12. Under Section 7 of the 1972 Act the petitioners and the appellants are entitled to an annuity of Rs. 13,333.33 subject to reduction of Family Pension and Death-cum-Retirement Gratuity. The 1972 Act came into force on 1 October, 1972. Section 8 of the Act provides that no former Secretary of State Service Officer shall be entitled, or be deemed ever to have been entitled, to claim (a) pension in sterling: or (b) that his pension shall be paid outside India; or (c) where his pension was expressed in sterling or a fixed sterling minimum was applicable in respect of the pension payable to him, that his pension shall be computed in the rupee equivalent of the amount fixed in sterling at a rate of exchange exceeding the rate of Rs. 13,333.33 to 1000 sterling.
13. A member of the Indian Civil Service who is also a member of the Indian Administrative Service is entitled to an annuity of Rs. 13,333.33 which was equivalent to 1000 converted into rupees at the rate of 1 sh-6 d to a rupee.
14. Article 312A which was introduced by the Constitution (Twenty-eighth Amendment) Act confers power on Parliament to make a law to vary or revoke, whether prospectively or retrospectively, the conditions of service as respects pension of persons who, having been appointed by Secretary of State or Secretary of State in Council to a Civil Service of the Crown in India before the commencement of this Constitution, retired or otherwise ceased to be in service at any time before the commencement of the Constitution (Twentyeighth Amendment) Act, 1972.
15. The petitioners and the appellant in CA 147 of 1971 and CA 2467 and 2468 of 1972 all joined the Indian Civil Service after 1921. The pension to which these members of the Indian Civil Service were entitled on 15 August, 1947 has not been altered.
16. Shri Raman one of the petitioners appearing in person submitted that the salary, annuity and pension of the members of the Indian Civil Service were, to borrow his words, basic structure which could not be amended by any Act of Parliament. This is only to be stated to be rejected.
17. The petitioner Raman in particular and others who supported him contended that officers who belonged to the Indian Civil Service were entitled to payment of annuity by converting 1000 into Indian currency at the official rate of exchange. The contentions of the petitioners are that it is their basic right to be paid annuity in Indian currency at the official rate of exchange of rupee to a pound. The petitioners submit that these officers are denied such basic rights and it is unConstitutional to deny them these rights. The alleged basic rights are not only absurd but also insupportable in law. When Indian Civil Servants were in the employment of the British Government, they had under Regulations 561 and 983 certain privileges. Even in 1928 the Secretary of State regulated the rate of exchange. On the date of transfer on 15 August, 1947 the officers belonging to the Indian Civil Service were entitled to annuity of Rs. 10,666-10-8 which was subject to a minimum of 1000. Officers who received annuity at equivalent Indian currency were paid at the rate of exchange of 1 sh-6 d to a rupee.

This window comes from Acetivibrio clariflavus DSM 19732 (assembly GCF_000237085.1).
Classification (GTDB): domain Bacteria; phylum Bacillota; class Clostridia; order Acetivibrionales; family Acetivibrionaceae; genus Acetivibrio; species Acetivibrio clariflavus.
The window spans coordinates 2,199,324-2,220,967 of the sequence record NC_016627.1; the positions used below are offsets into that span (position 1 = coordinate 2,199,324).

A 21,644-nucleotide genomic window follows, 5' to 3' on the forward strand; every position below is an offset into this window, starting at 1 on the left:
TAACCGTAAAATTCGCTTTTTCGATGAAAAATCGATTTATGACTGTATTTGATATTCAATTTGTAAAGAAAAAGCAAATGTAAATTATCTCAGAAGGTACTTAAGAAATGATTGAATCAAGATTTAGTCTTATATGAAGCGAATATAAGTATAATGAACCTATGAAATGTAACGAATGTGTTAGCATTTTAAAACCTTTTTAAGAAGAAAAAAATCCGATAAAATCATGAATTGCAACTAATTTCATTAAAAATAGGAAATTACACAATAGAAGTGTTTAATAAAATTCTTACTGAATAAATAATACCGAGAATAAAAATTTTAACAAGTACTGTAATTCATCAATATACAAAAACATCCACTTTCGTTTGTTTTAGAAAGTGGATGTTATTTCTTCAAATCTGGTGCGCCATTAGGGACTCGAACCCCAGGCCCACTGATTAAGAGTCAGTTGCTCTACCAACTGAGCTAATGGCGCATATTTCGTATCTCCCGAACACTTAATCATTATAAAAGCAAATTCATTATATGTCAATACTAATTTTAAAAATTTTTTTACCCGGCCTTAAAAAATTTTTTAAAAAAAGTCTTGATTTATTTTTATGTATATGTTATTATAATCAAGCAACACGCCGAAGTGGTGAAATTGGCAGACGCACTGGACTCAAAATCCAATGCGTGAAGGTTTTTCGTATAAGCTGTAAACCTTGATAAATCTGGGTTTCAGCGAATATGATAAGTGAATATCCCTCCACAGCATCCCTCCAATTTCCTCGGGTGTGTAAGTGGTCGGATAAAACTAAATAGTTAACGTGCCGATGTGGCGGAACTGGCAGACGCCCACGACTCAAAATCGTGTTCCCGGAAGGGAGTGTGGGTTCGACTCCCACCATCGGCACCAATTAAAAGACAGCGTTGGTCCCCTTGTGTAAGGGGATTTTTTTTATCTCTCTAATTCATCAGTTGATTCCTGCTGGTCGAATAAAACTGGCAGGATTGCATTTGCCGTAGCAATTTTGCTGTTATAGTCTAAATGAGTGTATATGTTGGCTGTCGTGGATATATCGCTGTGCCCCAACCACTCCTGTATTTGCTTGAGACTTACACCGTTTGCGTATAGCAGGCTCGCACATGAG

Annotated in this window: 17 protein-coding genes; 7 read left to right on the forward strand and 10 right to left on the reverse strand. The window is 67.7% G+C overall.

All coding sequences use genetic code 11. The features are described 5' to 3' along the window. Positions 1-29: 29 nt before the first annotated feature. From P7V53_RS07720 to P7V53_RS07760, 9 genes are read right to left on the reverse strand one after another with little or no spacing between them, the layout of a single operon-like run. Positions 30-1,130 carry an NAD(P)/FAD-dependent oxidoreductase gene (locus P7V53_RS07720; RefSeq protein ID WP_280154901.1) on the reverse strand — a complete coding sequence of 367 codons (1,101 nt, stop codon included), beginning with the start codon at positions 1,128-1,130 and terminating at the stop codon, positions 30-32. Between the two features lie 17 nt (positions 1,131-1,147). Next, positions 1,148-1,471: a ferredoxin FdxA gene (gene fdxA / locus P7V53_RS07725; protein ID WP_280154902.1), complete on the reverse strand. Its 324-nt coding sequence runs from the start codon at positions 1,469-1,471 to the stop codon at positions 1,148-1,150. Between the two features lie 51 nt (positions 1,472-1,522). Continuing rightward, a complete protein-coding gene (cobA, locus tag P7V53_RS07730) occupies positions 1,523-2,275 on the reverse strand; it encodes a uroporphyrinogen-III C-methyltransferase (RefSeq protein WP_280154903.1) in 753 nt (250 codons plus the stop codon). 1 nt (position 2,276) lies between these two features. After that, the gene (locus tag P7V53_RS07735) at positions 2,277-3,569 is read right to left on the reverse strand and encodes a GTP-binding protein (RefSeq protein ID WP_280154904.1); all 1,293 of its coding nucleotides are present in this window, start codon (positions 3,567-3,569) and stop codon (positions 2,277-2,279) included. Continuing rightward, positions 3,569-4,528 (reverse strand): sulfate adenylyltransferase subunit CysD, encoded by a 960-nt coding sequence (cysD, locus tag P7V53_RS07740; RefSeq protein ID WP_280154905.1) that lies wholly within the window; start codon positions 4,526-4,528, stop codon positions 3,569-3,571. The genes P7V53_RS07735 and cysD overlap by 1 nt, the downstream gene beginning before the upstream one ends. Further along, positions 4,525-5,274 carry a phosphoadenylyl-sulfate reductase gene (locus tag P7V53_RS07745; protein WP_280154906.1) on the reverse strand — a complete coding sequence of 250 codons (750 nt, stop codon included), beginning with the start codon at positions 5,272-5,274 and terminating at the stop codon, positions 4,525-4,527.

18. After the 1956 amendment of Regulation 561 the Indian members of the Indian Civil Service who retired or sought retirement were entitled to an annuity of Rs. 13,333.33 which is payable in India in rupees only. The members of the former Indian Civil Service and of the Indian Administrative Service are under the 1972 Act entitled to an annuity of Rs. 13,333.33 which is equivalent to 1000 converted into rupees at the rate of 1 sh-6 d to a rupee. There has been no change. All that has happened as a result of the 1972 Act is to lay down that annuitants are not entitled to claim payment of pension in sterling or outside India or by converting 1000 at the rate 6f exchange exceeding the rate of exchange of Rupee thirteen and one third to the pound sterling. The annuitants reside in India. Indian currency is the legal tender. There is no Constitutional vice in fixing the rate of exchange and the mode of payment by legislation. The petitioners and the appellants have neither right nor merit in the alleged claims.
19. For the foregoing reasons, the petitions fail and CA 268 of 1972 is allowed and C.A. 147 of 1971, 2467 and 2468 of 1972 are dismissed. Parties will pay and bear their own costs.